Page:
5. Evaluating the degradation, sorption, and negative mass balances of pharmaceuticals and personal care products during wastewater treatment.

    PubMed

    Blair, Benjamin; Nikolaus, Adam; Hedman, Curtis; Klaper, Rebecca; Grundl, Timothy

    2015-09-01

    Conventional activated sludge (CAS) wastewater treatment processes are insufficient at removing many pharmaceutical and personal care products (PPCPs) from wastewater. In addition, negative mass balances, where the effluent concentration is greater than the influent concentration, have been observed in wastewater treatment studies and a further understanding of these results is needed. In this study, the fate and occurrence of 57 PPCPs and hormones were evaluated in an activated sludge process and the mass balances were determined. The goal of the project was to understand the PPCPs biological degradation and the extent of sorption to solids. The samples containing in situ PPCPs (i.e. samples were not spiked with additional PPCPs) were evaluated. Forty-eight of the PPCPs were detected in the soluble form and 29 were detected sorbed to solids. Two notable results were found. First, the results of this study indicate a subset of the highly biodegradable PPCPs stop being degraded at low, yet notable, concentrations. Second, the results revealed that negative mass balances were present for a subset of the PPCPs when evaluating both the soluble and sorbed concentration, for example carbamazepine and ofloxacin. Desorption from solids was not found to attribute to negative mass balances. Overall, the results from this study provide new insights into the fate of PPCPs during CAS wastewater treatment by evaluating the degradation kinetics and sorption and the results may explain the consistent levels of highly degradable PPCPs being emitted from WWTPs worldwide.

  6. Competing Perspectives in the Classroom: The Effect of Sociology Students' Perceptions of "Balance" on Evaluations

    ERIC Educational Resources Information Center

    Dixon, Jeffrey C.; McCabe, Janice

    2006-01-01

    "Balance" in the classroom has been the subject of recent debate in academic and public spheres, with some calling for legislation to prevent instructors from "indoctrinating" students. The debate over balance is important to sociology because the discipline is sometimes characterized as overtly liberal and activist; but the…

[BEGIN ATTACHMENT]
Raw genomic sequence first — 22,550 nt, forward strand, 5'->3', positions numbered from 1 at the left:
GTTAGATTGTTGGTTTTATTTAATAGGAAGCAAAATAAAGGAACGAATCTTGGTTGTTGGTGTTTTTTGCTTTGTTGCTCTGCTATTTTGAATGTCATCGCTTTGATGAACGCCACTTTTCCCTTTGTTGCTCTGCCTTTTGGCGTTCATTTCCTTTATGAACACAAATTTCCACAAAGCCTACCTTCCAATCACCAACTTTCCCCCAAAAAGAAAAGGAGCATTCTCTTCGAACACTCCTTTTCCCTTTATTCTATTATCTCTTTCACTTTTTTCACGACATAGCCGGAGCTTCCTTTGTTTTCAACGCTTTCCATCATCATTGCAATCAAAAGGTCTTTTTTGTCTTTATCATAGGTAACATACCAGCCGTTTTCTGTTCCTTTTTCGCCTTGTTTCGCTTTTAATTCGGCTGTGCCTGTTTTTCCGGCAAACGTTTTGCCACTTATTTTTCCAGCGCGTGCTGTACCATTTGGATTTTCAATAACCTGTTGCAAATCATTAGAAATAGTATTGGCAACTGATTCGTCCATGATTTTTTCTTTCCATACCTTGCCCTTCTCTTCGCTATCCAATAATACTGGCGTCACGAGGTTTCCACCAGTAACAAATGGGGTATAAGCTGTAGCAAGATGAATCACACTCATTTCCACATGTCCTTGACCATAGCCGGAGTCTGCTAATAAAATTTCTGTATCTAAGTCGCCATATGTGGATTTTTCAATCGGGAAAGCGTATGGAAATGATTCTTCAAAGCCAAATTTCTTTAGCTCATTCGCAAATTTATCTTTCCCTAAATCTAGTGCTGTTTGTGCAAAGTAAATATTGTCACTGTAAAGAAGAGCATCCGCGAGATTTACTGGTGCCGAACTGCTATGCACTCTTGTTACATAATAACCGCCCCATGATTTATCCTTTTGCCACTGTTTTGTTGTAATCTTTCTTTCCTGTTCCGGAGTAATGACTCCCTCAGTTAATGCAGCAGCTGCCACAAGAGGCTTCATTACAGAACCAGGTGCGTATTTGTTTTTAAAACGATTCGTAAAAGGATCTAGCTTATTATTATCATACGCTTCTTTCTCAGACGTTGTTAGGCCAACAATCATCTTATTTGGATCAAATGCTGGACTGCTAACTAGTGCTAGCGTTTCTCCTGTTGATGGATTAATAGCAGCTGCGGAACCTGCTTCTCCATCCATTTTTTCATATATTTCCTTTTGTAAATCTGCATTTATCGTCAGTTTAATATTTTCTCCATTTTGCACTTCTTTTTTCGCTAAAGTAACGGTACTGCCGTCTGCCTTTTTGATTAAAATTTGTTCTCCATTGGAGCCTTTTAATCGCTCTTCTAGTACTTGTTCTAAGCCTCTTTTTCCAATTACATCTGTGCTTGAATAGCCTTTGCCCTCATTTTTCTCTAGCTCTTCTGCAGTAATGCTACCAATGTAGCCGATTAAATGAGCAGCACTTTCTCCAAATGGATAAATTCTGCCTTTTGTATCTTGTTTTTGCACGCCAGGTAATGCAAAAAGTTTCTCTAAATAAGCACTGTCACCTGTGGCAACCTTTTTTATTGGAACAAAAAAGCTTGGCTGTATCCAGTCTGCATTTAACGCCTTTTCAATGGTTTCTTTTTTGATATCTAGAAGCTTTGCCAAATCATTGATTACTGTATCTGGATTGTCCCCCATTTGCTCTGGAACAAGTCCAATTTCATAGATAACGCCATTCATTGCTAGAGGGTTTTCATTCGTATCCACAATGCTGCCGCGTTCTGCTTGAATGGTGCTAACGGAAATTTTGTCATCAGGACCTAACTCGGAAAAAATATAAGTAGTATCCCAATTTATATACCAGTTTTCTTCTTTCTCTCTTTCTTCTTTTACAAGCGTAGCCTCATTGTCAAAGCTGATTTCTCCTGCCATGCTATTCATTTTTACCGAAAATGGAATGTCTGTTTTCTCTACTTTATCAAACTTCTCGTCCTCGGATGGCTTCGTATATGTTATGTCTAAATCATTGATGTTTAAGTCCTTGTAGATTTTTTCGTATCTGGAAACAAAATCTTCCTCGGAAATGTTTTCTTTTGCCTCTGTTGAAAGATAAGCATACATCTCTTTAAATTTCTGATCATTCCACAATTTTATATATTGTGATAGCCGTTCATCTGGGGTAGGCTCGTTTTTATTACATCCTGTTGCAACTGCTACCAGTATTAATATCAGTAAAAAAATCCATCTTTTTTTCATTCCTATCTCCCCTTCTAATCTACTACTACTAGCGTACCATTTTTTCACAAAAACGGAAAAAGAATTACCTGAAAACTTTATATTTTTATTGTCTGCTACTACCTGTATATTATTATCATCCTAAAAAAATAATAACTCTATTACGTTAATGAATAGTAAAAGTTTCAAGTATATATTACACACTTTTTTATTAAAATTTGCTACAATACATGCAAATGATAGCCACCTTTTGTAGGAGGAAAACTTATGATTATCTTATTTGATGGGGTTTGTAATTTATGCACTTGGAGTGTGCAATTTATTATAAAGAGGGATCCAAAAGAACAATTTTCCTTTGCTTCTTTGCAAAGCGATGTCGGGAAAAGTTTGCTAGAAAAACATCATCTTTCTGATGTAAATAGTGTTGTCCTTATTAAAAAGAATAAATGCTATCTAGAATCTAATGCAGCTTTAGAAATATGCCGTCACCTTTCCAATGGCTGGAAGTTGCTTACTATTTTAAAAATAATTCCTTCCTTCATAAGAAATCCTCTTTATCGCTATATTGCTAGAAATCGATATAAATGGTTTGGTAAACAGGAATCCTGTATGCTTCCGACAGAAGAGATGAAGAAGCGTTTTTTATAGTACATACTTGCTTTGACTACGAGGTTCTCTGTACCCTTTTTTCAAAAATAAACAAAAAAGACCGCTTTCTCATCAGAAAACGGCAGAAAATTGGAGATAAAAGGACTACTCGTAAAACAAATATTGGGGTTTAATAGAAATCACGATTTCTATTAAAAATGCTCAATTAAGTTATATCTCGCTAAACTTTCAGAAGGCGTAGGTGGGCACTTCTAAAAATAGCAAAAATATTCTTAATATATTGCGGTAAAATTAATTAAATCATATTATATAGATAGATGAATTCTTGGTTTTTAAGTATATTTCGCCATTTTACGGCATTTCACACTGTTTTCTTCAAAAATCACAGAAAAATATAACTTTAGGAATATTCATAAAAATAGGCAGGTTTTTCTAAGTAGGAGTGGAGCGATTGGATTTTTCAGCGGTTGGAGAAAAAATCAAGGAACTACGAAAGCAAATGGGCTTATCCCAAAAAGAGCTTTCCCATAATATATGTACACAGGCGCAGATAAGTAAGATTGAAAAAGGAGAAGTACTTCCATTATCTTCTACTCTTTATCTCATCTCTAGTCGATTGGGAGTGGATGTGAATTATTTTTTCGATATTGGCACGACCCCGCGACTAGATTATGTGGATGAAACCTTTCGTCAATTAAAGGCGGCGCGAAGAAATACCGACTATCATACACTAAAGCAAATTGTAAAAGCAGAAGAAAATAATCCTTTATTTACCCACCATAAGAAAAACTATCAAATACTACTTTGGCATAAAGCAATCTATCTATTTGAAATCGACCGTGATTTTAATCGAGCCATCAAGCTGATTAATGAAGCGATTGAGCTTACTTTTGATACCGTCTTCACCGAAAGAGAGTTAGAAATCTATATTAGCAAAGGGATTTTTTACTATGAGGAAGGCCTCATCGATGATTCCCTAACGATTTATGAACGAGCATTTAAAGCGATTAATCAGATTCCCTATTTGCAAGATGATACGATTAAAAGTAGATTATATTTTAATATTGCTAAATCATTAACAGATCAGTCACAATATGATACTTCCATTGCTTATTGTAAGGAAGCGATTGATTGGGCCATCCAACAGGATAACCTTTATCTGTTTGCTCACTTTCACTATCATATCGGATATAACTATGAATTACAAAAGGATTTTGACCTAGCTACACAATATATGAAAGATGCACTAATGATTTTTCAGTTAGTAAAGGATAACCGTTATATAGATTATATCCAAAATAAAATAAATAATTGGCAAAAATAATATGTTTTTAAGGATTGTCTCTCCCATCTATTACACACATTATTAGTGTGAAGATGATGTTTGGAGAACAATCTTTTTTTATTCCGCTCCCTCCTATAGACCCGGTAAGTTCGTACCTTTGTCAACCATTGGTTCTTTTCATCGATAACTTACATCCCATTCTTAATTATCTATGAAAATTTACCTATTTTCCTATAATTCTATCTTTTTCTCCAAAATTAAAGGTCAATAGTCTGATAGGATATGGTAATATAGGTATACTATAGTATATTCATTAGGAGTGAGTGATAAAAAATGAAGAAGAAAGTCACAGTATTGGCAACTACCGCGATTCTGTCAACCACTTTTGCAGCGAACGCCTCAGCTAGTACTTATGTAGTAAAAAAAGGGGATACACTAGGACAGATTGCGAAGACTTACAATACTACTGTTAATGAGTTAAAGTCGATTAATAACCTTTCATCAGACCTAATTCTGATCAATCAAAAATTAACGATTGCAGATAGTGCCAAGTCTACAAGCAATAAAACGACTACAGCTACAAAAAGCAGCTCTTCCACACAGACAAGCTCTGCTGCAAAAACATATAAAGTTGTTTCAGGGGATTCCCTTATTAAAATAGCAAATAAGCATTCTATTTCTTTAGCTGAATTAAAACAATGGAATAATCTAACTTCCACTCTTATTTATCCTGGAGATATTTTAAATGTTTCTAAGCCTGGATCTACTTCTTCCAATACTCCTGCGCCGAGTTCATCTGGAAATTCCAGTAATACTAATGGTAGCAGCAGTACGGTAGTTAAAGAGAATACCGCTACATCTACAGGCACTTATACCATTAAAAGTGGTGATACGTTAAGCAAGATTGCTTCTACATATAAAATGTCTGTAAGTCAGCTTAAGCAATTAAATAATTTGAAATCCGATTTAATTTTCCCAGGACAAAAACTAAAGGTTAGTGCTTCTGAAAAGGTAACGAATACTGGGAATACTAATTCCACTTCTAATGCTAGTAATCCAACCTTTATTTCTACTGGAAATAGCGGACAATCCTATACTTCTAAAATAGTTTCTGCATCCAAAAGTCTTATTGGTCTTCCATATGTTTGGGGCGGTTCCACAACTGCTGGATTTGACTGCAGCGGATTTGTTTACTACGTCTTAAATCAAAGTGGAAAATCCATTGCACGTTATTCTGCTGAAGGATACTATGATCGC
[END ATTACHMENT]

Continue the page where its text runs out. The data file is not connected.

7. Evaluating Students' Conceptual Understanding of Balanced Equations and Stoichiometric Ratios Using a Particulate Drawing

    ERIC Educational Resources Information Center

    Sanger, Michael J.

    2005-01-01

    A total of 156 students were asked to provide free-response balanced chemical equations for a classic multiple-choice particulate-drawing question first used by Nurrenbern and Pickering. The balanced equations and the number of students providing each equation are reported in this study. The most common student errors included a confusion between…

  8. A detailed evaluation of the stratospheric heat budget: 2. Global radiation balance and diabatic circulations

    NASA Astrophysics Data System (ADS)

    Mlynczak, Martin G.; Mertens, Christopher J.; Garcia, Rolando R.; Portmann, Robert W.

    1999-03-01

    We present a detailed evaluation of radiative heating, radiative cooling, net heating, global radiation balance, radiative relaxation times, and diabatic circulations in the stratosphere using temperature and minor constituent data provided by instruments on the Upper Atmosphere Research Satellite (UARS) between 1991 and 1993 and by the limb infrared monitor of the stratosphere (LIMS) instrument which operated on the Nimbus-7 spacecraft in 1978-1979. Included in the calculations are heating due to absorption of solar radiation from ultraviolet through near-infrared wavelengths and radiative cooling due to emission by carbon dioxide, water vapor, and ozone from 0 to 3000 cm-1 (∞ - 3.3 μm). Infrared radiative effects of Pinatubo aerosols are also considered in some detail. In general, we find the stratosphere to be in a state of global mean radiative equilibrium on monthly timescales to within the uncertainty of the satellite-provided measurements. Radiative relaxation times are found to be larger in the lower stratosphere during UARS than LIMS because of the presence of Pinatubo aerosols. The meridional circulations in the upper stratosphere as diagnosed from the calculated fields of net heating are generally stronger in the UARS period than during the LIMS period, while the lower stratosphere meridional circulations are stronger during the LIMS period. A climatology of these calculations is available to the community via a World Wide Web interface described herein.